Cosmeston medieval village was originally discovered in 1977 by the Gwent and Glamorgan Archeaology Trust. It is an example of the type of settlement planted by the Normans from the late llth century as they strengthened their foothold on South Wales.
The excavation was carried out this year and run as a partnership between Cardiff University and the Vale of Glamorgan Council. The site has revealed evidence of a flourishing pottery industry namely, ‘Vale Ware’ and is mostly utilitarian type. The potters also produced greenglazed Aquamaniles, these vessels were used by guests attending manorial high table for washing their hands. Several fragments of 13th century greenglazed aquamanile were discovered at the Cosmeston Manor house,one being decorated with a rams head.The Aquamanile fragments were mostly scattered in post medieval demolition layers,along with glazed ridge tiles.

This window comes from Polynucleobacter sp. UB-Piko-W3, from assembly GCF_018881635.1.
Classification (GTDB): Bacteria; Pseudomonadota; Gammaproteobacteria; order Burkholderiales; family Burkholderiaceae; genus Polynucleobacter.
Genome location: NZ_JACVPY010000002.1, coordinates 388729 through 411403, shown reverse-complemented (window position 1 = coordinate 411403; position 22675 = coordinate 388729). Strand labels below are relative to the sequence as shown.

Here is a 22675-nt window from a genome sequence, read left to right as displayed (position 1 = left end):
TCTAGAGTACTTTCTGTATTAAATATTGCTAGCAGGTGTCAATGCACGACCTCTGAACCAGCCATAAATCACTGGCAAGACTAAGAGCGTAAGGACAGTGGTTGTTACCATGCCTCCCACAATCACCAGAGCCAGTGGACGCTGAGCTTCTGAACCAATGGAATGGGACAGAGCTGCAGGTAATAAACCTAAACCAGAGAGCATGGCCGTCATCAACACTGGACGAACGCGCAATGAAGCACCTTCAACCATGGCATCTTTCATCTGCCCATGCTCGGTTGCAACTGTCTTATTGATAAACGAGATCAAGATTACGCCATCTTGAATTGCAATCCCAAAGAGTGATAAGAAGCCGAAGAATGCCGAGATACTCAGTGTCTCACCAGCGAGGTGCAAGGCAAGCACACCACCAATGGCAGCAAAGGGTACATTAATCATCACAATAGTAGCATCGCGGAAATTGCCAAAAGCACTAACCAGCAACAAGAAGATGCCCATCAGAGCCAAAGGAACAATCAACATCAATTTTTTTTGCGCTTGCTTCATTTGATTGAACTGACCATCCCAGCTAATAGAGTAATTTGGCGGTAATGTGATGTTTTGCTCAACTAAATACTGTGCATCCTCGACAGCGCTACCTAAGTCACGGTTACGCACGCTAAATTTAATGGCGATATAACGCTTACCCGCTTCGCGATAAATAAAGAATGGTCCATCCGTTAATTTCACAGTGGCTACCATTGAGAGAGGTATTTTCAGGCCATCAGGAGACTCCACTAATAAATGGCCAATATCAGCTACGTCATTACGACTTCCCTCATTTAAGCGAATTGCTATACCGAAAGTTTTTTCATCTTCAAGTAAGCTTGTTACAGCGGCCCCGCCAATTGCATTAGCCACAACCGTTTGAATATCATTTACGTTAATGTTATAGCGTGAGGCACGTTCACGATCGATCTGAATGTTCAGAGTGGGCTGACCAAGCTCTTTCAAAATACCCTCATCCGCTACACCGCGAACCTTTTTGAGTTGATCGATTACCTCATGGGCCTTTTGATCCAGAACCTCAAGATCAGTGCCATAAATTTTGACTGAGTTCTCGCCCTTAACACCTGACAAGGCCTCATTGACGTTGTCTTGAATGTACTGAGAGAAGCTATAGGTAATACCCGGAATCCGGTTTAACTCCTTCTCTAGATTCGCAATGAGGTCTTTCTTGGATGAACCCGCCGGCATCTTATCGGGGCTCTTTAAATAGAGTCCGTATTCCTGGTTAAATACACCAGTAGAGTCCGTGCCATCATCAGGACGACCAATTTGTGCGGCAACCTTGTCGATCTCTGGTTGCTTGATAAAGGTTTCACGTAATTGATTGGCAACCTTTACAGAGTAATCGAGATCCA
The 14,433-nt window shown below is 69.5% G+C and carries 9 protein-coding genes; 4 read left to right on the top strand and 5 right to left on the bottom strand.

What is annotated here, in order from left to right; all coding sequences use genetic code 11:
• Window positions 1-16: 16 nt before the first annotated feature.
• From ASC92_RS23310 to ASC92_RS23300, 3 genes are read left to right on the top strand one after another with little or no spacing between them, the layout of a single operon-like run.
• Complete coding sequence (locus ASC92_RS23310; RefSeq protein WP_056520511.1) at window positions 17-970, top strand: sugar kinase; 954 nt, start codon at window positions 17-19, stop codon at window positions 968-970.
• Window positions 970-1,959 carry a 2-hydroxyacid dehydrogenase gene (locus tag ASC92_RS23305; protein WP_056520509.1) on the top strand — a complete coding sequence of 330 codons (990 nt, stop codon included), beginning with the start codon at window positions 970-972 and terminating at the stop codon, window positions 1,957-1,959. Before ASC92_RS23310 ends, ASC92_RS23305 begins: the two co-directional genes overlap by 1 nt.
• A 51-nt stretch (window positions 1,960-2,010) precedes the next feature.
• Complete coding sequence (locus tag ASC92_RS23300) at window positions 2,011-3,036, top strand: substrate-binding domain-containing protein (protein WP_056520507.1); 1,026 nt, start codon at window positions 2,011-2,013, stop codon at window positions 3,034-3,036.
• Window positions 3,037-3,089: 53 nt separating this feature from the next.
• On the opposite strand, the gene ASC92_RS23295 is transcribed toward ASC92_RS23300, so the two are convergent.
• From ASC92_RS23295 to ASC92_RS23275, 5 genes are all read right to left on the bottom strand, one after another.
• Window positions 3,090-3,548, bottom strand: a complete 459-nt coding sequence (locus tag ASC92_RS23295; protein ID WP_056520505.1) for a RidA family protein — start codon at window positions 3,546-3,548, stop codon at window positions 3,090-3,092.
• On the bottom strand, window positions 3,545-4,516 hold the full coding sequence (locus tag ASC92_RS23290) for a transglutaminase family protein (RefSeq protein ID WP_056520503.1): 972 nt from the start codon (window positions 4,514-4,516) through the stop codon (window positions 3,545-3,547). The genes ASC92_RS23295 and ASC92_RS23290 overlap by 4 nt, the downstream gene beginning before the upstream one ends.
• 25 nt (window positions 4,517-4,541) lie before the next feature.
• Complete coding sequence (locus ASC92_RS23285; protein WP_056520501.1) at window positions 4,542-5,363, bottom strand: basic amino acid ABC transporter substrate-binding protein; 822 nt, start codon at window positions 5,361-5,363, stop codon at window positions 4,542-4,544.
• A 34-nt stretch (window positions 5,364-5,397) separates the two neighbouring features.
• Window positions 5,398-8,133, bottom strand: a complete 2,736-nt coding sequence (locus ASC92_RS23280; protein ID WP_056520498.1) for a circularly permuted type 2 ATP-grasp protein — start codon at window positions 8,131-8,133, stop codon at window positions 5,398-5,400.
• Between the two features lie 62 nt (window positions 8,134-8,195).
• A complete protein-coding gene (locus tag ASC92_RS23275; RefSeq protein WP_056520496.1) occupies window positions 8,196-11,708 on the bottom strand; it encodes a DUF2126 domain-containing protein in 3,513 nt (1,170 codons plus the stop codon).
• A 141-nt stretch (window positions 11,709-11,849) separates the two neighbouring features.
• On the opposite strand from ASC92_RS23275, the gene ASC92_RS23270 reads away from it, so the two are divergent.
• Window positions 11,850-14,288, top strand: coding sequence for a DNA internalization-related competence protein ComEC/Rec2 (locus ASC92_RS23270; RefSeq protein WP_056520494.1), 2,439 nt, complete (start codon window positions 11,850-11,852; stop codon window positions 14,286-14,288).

Thousands of pieces of the local ‘Vale Ware’ have been found on the site but the aquamanile is of special interest.’Vale Ware’ points to the regions growing self sufficiency in the medieval period,as pottery imported from England began to be replaced by locally produced items. Once thin sectioning on the pottery is carried out,it is hoped that it will reveal the mineral composition of ‘Vale Ware’ pottery to local clays,thus enabling the centre of production to be pinned down in due course.
My repro Aquamanile.Purchased at Cosmeston Medieval Fair.